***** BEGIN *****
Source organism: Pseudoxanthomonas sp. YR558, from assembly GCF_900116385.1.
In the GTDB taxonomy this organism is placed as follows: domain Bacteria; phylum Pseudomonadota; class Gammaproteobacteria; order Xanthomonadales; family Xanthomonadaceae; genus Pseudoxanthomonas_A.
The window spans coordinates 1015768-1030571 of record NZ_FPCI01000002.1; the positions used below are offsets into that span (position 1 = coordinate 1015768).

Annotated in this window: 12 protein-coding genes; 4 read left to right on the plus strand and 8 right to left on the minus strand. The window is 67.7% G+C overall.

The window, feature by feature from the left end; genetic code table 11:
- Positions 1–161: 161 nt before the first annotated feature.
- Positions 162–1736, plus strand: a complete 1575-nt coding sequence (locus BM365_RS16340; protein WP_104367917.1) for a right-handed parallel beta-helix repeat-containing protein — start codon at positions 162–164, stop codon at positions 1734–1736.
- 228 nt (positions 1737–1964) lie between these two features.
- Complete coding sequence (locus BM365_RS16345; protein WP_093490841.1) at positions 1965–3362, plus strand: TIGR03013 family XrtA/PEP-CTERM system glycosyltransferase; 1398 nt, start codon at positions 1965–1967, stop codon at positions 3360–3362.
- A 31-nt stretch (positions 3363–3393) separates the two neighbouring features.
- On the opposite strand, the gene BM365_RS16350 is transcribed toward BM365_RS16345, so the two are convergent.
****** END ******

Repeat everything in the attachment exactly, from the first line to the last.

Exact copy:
Source organism: Pseudoxanthomonas sp. YR558, from assembly GCF_900116385.1.
In the GTDB taxonomy this organism is placed as follows: domain Bacteria; phylum Pseudomonadota; class Gammaproteobacteria; order Xanthomonadales; family Xanthomonadaceae; genus Pseudoxanthomonas_A.
The window spans coordinates 1015768-1030571 of record NZ_FPCI01000002.1; the positions used below are offsets into that span (position 1 = coordinate 1015768).

Annotated in this window: 12 protein-coding genes; 4 read left to right on the plus strand and 8 right to left on the minus strand. The window is 67.7% G+C overall.

The window, feature by feature from the left end; genetic code table 11:
- Positions 1–161: 161 nt before the first annotated feature.
- Positions 162–1736, plus strand: a complete 1575-nt coding sequence (locus BM365_RS16340; protein WP_104367917.1) for a right-handed parallel beta-helix repeat-containing protein — start codon at positions 162–164, stop codon at positions 1734–1736.
- 228 nt (positions 1737–1964) lie between these two features.
- Complete coding sequence (locus BM365_RS16345; protein WP_093490841.1) at positions 1965–3362, plus strand: TIGR03013 family XrtA/PEP-CTERM system glycosyltransferase; 1398 nt, start codon at positions 1965–1967, stop codon at positions 3360–3362.
- A 31-nt stretch (positions 3363–3393) separates the two neighbouring features.
- On the opposite strand, the gene BM365_RS16350 is transcribed toward BM365_RS16345, so the two are convergent.